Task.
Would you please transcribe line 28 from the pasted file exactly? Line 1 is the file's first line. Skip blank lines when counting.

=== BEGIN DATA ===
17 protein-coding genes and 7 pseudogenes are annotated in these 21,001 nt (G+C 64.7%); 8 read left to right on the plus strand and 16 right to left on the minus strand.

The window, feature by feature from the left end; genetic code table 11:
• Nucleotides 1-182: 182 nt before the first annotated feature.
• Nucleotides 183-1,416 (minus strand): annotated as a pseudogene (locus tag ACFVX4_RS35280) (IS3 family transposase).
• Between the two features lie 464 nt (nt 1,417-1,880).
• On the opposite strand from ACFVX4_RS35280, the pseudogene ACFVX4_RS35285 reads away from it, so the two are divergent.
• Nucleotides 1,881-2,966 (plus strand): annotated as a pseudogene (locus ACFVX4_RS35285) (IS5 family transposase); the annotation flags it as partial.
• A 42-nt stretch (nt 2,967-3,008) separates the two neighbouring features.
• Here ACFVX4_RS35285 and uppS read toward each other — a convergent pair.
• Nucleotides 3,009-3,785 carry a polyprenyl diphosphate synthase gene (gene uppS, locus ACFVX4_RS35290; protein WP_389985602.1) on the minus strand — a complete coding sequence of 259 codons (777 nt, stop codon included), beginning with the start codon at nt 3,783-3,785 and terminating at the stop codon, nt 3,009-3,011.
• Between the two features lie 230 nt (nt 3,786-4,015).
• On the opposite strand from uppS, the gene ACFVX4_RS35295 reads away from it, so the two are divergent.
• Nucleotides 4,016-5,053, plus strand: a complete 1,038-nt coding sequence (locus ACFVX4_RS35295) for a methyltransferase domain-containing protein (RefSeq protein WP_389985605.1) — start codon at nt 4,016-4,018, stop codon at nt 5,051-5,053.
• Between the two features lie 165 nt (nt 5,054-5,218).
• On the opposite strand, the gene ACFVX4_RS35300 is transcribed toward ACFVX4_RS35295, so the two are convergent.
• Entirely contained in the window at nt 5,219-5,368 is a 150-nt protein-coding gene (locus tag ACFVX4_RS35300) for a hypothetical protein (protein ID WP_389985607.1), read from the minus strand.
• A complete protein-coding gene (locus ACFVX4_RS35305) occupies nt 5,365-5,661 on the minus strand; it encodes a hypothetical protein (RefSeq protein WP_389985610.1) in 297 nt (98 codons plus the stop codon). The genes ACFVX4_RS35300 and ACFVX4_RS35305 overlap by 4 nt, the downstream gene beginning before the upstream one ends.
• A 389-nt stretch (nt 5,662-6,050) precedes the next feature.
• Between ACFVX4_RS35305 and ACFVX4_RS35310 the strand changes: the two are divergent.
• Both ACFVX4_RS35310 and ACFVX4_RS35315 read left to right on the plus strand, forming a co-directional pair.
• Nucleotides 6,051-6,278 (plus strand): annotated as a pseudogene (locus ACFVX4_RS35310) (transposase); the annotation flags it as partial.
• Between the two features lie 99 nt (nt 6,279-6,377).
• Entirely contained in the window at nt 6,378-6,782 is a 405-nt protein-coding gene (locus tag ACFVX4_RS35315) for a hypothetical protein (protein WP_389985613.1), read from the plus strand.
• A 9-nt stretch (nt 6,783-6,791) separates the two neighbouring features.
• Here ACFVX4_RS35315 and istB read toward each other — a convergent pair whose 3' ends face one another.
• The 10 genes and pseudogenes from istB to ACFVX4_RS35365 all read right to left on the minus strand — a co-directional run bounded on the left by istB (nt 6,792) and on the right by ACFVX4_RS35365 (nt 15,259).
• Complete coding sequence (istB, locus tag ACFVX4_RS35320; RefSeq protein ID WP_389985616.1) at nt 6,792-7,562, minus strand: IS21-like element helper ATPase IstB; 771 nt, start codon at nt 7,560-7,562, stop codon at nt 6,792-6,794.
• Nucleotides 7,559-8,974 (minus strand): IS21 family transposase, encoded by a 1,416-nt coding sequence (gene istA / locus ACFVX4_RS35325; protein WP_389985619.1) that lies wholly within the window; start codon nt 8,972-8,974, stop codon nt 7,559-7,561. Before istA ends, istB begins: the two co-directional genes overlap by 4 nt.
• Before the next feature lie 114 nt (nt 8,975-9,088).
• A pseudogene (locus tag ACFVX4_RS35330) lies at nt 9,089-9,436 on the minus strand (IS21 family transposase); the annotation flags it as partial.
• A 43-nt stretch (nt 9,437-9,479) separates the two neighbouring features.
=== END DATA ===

• Nucleotides 7,559-8,974 (minus strand): IS21 family transposase, encoded by a 1,416-nt coding sequence (gene istA / locus ACFVX4_RS35325; protein WP_389985619.1) that lies wholly within the window; start codon nt 8,972-8,974, stop codon nt 7,559-7,561. Before istA ends, istB begins: the two co-directional genes overlap by 4 nt.